Rural Land Tenure in the United States: A Socio-Economic Approach to Problems, Programs, and Trends

By Alvin L. Bertrand; Floyd L. Corty et al. | Go to book overview

CHAPTER THREE Basic Types
of Land Tenure Systems

THE PARTICULAR TENURE forms to be found in any country appear to a great extent to be the function of government. They are closely related to the social and economic well-being of the people. The latter fact sets the stage for the discussion in this chapter. Its concern is the major forms or systems of land tenure and the distinct patterns of social and economic relationships characteristic of each.


The Relation of Land Tenure Systems to Social and Economic
Organization

Pitirim Sorokin, Carle Zimmerman, and Charles Galpin developed the idea that forms of land ownership and land possession, as well as forms of social structure and function, should be considered in classifying types of rural population aggregates. 1 In so doing they pointed out that cultivators (farmers) could be divided into two broad groups —owners and nonowners. Farm owners might further be divided into individual owners (including families) and collective owners such as village communities. Nonowners were divided into: (a) tenants of private landlords and tenants of collective landlords (both public and private), and (b) laborers and employees of private and collective landlords. The thesis of these scholars is that social organization in a given rural community would reflect orientation to a particular tenure system. By way of illustration they point out, among other examples, that individualism and individual initiative are usually more developed in a community of individual farm-owners on small holdings than in a community where one or a few men own all the land and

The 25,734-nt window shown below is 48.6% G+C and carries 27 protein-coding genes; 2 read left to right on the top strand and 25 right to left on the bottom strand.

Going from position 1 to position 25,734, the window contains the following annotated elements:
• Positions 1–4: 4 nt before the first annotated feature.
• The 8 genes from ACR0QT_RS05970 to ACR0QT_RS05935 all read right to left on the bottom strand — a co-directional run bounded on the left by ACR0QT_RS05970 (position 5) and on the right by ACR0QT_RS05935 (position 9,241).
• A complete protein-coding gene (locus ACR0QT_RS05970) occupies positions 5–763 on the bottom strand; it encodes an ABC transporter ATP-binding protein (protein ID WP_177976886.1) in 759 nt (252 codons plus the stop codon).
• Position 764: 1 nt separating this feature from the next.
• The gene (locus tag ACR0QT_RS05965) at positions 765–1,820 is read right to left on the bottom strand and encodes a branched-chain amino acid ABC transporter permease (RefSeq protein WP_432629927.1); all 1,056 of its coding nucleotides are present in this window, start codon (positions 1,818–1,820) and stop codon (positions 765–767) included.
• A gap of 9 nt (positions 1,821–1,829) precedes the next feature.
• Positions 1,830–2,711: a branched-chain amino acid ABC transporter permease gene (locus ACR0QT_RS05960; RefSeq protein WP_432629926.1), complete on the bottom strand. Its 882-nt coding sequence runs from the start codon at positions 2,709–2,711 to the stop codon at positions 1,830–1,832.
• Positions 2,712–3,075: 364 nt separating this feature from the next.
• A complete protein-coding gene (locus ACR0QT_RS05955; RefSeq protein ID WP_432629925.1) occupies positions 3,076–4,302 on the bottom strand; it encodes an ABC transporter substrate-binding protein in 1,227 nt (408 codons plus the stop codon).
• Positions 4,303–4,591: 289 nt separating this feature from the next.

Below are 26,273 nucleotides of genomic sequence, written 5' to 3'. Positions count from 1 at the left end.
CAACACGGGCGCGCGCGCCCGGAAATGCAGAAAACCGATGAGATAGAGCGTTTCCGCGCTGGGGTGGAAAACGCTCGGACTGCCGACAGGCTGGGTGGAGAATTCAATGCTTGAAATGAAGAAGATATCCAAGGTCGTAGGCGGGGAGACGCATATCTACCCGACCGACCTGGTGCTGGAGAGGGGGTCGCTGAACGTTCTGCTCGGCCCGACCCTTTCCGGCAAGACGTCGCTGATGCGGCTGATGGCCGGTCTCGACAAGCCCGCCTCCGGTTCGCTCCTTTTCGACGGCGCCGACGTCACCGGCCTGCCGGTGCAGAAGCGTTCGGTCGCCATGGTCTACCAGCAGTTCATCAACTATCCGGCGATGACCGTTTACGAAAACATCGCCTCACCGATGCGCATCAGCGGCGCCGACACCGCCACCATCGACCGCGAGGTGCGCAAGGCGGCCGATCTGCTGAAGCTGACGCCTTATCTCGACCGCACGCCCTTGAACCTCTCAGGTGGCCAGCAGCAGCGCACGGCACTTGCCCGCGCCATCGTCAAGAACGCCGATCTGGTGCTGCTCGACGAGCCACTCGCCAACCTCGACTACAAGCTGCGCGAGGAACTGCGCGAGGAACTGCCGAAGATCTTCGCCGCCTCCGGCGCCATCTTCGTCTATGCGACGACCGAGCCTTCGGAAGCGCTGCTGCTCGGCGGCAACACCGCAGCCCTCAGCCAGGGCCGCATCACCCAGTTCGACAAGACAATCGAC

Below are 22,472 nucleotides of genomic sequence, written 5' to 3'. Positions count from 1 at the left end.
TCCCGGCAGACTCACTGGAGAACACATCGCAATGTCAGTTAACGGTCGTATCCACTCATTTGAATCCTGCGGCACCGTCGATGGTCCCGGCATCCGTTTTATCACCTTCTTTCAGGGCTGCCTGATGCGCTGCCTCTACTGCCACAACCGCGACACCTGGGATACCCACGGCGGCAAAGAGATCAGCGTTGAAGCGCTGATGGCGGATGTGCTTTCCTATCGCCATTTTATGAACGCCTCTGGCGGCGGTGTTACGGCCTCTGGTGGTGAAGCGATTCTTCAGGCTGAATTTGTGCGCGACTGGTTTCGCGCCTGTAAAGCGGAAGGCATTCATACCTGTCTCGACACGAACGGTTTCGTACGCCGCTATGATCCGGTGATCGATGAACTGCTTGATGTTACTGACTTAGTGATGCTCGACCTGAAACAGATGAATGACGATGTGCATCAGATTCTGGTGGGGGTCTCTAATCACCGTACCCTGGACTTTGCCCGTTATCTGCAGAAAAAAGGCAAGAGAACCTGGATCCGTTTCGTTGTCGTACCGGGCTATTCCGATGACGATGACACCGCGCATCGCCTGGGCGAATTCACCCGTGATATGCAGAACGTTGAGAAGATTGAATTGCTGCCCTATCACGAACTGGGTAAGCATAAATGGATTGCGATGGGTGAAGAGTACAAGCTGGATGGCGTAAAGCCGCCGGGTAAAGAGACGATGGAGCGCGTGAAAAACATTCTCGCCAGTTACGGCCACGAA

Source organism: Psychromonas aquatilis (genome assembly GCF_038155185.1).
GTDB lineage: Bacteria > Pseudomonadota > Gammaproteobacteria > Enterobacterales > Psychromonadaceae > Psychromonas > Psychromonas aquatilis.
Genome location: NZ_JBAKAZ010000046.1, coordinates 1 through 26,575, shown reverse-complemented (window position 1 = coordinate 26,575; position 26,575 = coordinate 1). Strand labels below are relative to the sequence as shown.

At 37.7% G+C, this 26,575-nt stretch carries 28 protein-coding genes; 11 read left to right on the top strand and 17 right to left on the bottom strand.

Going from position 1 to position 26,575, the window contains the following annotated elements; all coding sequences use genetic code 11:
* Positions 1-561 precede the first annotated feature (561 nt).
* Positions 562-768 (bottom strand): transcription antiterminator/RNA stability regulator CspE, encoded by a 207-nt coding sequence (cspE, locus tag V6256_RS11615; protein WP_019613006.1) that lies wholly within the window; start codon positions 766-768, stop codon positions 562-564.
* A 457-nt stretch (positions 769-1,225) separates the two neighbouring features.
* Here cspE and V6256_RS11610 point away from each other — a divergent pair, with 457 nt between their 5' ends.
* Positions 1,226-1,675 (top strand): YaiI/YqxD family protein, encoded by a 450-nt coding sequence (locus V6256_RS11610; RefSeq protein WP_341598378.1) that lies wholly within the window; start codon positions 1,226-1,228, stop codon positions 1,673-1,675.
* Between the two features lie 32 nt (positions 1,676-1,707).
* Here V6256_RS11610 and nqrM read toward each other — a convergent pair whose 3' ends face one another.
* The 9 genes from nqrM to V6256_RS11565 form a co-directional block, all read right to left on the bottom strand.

____________________
1
Pitirim A. Sorokin, Carle C. Zimmerman, and Charles J. Galpin, A Systematic Source Book in Rural Sociology (2 vols.; Minneapolis: The University of Minnesota Press, 1930), I, 558-645.

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